Agreed...

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    Quote Originally Posted by Mitzie66 View Post
    What I dont get about people, they will paint a pretty picture about pitbulls but once a first time owner wants advice about pits others will give information that would scare the pants off of anyone from owning a Pit. Just like a pitbull cetain dogs are not for everyone. i dont believe they are born or bred to be fighters, I believe the humans have a big part of how the pup/dog acts. Yes I understand they are not "humans" and they can not speak their feelings but they do show it in body language. My pup does not respond well with the voice, he is great with body language. Example if I discipline him looking him in the face with very few words, he pays attention and chills. If I verbally scold him more with less body language, he acts out in a negative way.
    The information shouldn't scare the pants off of you, it should empower you to know how to go about responsibly managing your dog to keep it and all other animals safe.

    Technically pit blls are part of the Terrier dog group. The AKC describes terriers in general as "Terriers typically have little tolerance for other animals, including other dogs. Their ancestors were bred to hunt and kill vermin. Many continue to project the attitude that they're always eager for a spirited argument". Add to that the fact that pit bulls were bred for decades specifically for DA tendencies...and you have a dog that is more likely to have a genetic predisposition towards animal and dog aggression. That is the reason that pit bulls aren't for everyone. Owning a pit bull means being willing to provide a higher level of supervision and taking responsibility to exercise sound management practices to maintain a safe environment around other dogs and animals. The dogs are fine. It's the people that screw up.

    As far as the rest is concerned, the general consensus is you have...a puppy!! A wonderful, sassy bratty puppy that is full of itself as most bully breed pups are. Love it, train it and enjoy the experience. I posted a couple of wonderful videos to get you started and frankly the exercises in those videos should be part of all puppy owners repetoire, regardless of breed.


    The link I posted to the exercises on bite inhibition, actually takes you to an amazing (and on the internet FREE) full length version of a great book on general dog behavior and basic training for all dogs; something that all puppy owners of all breeds should know and practice. So overall I think you got a wealth of information.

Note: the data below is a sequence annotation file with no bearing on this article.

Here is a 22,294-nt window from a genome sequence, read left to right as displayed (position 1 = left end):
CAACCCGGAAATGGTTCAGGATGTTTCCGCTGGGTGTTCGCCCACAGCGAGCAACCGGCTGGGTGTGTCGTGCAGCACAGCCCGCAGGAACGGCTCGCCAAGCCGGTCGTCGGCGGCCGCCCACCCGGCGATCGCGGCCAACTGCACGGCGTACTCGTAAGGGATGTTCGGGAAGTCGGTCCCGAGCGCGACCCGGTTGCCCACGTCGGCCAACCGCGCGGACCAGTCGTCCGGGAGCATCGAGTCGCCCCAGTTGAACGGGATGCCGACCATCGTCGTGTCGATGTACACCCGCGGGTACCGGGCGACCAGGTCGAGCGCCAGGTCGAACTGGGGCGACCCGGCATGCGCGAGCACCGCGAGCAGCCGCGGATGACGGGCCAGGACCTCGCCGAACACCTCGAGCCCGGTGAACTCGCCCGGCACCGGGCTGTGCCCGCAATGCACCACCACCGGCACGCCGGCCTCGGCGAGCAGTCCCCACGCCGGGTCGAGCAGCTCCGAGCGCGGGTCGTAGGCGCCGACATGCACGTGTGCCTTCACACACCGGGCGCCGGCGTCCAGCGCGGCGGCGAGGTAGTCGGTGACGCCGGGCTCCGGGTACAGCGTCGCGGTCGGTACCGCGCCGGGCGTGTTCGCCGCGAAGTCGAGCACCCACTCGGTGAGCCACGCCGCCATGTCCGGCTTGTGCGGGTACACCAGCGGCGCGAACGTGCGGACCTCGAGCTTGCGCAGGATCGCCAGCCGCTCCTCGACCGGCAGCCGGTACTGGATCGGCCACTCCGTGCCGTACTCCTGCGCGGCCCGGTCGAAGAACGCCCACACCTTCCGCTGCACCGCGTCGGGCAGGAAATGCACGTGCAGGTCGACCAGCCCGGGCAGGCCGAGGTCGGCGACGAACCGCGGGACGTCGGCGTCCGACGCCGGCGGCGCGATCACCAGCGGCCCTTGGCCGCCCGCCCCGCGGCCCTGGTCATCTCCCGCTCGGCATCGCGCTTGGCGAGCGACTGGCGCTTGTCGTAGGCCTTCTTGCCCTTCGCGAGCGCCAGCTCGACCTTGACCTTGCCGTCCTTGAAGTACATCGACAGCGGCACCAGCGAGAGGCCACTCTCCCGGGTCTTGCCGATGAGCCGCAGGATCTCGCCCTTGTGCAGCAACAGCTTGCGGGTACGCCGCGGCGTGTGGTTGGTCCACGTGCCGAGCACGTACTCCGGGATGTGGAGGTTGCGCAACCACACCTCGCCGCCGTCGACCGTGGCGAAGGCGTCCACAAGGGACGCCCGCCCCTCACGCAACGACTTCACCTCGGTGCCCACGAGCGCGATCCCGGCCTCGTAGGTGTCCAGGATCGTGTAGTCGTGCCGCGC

Last edited by Jazzy; 10-14-2012 at 08:29 AM.

  18. #18
    this pup is going to be a handful ,i can tell you that right now, you need to sit down and do some serious thinking about this.
    this is going to be the type of dog who your going to have to be extra digilent about manageing/controling , meaning EVERY SINGLE DAY your gonna have to work your $#@! off training him. your going to have to work 3 times as hard as the normal puppy owner does training this boy.
    if you ever leave him with anyone else your going to have to be careful about who he gets left with when your gone because the wrong person doing hte wrong thing MAY set him off as an adult and cause a bite,growl or snap.
    like you yourself said he doesnt do well with verbal commands or shouting.
    well for most people thats the first thing htey automatically do, and a person whos not used to being around a dog where yelling or shouting "NO!" is a NO NO that could cause a big problem if you were to go to work and leave him with someone, went on a trip somewhere, ended up in the hospitol overnight or a few days, ect. he starts noseing somenes plate of food left out at a new persons house, that person runs at him saying "NO! NO! dont do that!" SNAP! you end up with a lawsuit or some major fines to pay or worse a dead dog and a breed ban in your area.

    am i saying this dog is aggressive, terrible, will never be managible/ will be dangerous, not at all nor am i trying to frighten you, im just telling you what COULD happen as right now at 4 months he is showing you what he is capible of doing, and if not dealt with properly, it will escalate or could possibly s=rear its ugly head when hes a full grown dog.

    so take this information and use it, if you have too contact a behaviorlist or a trainer with alt of experience and get to work.
    the training of this pup should be to hte point where you feel like your life revolves around training him, you should wake up every morning and think about how your gonna wor with him or what your going to work on with him that day.

    i personally would reccomend desesitizing him to shouting, yelling, screaming, firm sounding voices, then move onto quic movement towards him, then firm grabbing of hte collar ect, but this should all be done SLOWLY, dont jsut begin running at him or yelling ect.